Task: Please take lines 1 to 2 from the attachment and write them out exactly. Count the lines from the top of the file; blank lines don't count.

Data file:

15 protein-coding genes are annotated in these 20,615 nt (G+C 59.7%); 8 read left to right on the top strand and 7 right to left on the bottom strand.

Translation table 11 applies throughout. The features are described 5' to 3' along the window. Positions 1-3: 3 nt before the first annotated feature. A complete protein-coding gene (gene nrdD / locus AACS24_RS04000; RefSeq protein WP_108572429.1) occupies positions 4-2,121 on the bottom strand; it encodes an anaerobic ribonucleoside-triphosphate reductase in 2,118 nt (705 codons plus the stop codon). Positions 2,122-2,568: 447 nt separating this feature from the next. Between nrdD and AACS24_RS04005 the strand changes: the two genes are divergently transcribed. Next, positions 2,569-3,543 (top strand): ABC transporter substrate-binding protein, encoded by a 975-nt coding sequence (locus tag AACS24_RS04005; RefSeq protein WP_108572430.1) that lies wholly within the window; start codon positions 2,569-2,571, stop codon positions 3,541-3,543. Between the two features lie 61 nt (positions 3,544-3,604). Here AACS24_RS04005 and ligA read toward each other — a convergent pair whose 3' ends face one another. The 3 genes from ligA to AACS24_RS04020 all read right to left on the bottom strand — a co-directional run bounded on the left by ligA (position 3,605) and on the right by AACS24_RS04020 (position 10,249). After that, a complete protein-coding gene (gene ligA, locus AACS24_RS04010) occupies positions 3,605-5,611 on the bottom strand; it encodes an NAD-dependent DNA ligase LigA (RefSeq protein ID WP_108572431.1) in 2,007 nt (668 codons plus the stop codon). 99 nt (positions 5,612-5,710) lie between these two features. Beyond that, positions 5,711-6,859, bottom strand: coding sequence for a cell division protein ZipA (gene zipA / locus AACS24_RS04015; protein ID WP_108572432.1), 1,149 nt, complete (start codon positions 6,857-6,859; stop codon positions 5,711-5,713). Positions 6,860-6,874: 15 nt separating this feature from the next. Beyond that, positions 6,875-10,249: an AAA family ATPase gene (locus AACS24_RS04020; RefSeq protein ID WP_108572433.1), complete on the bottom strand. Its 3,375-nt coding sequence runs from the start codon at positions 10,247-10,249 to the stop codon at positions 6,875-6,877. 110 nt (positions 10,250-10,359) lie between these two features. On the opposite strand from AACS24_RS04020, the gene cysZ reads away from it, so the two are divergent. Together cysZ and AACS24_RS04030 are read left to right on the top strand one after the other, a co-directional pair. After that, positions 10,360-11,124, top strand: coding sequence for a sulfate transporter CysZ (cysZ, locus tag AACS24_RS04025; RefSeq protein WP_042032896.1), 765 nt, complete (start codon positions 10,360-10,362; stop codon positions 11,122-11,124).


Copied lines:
15 protein-coding genes are annotated in these 20,615 nt (G+C 59.7%); 8 read left to right on the top strand and 7 right to left on the bottom strand.

Translation table 11 applies throughout. The features are described 5' to 3' along the window. Positions 1-3: 3 nt before the first annotated feature. A complete protein-coding gene (gene nrdD / locus AACS24_RS04000; RefSeq protein WP_108572429.1) occupies positions 4-2,121 on the bottom strand; it encodes an anaerobic ribonucleoside-triphosphate reductase in 2,118 nt (705 codons plus the stop codon). Positions 2,122-2,568: 447 nt separating this feature from the next. Between nrdD and AACS24_RS04005 the strand changes: the two genes are divergently transcribed. Next, positions 2,569-3,543 (top strand): ABC transporter substrate-binding protein, encoded by a 975-nt coding sequence (locus tag AACS24_RS04005; RefSeq protein WP_108572430.1) that lies wholly within the window; start codon positions 2,569-2,571, stop codon positions 3,541-3,543. Between the two features lie 61 nt (positions 3,544-3,604). Here AACS24_RS04005 and ligA read toward each other — a convergent pair whose 3' ends face one another. The 3 genes from ligA to AACS24_RS04020 all read right to left on the bottom strand — a co-directional run bounded on the left by ligA (position 3,605) and on the right by AACS24_RS04020 (position 10,249). After that, a complete protein-coding gene (gene ligA, locus AACS24_RS04010) occupies positions 3,605-5,611 on the bottom strand; it encodes an NAD-dependent DNA ligase LigA (RefSeq protein ID WP_108572431.1) in 2,007 nt (668 codons plus the stop codon). 99 nt (positions 5,612-5,710) lie between these two features. Beyond that, positions 5,711-6,859, bottom strand: coding sequence for a cell division protein ZipA (gene zipA / locus AACS24_RS04015; protein ID WP_108572432.1), 1,149 nt, complete (start codon positions 6,857-6,859; stop codon positions 5,711-5,713). Positions 6,860-6,874: 15 nt separating this feature from the next. Beyond that, positions 6,875-10,249: an AAA family ATPase gene (locus AACS24_RS04020; RefSeq protein ID WP_108572433.1), complete on the bottom strand. Its 3,375-nt coding sequence runs from the start codon at positions 10,247-10,249 to the stop codon at positions 6,875-6,877. 110 nt (positions 10,250-10,359) lie between these two features. On the opposite strand from AACS24_RS04020, the gene cysZ reads away from it, so the two are divergent. Together cysZ and AACS24_RS04030 are read left to right on the top strand one after the other, a co-directional pair. After that, positions 10,360-11,124, top strand: coding sequence for a sulfate transporter CysZ (cysZ, locus tag AACS24_RS04025; RefSeq protein WP_042032896.1), 765 nt, complete (start codon positions 10,360-10,362; stop codon positions 11,122-11,124).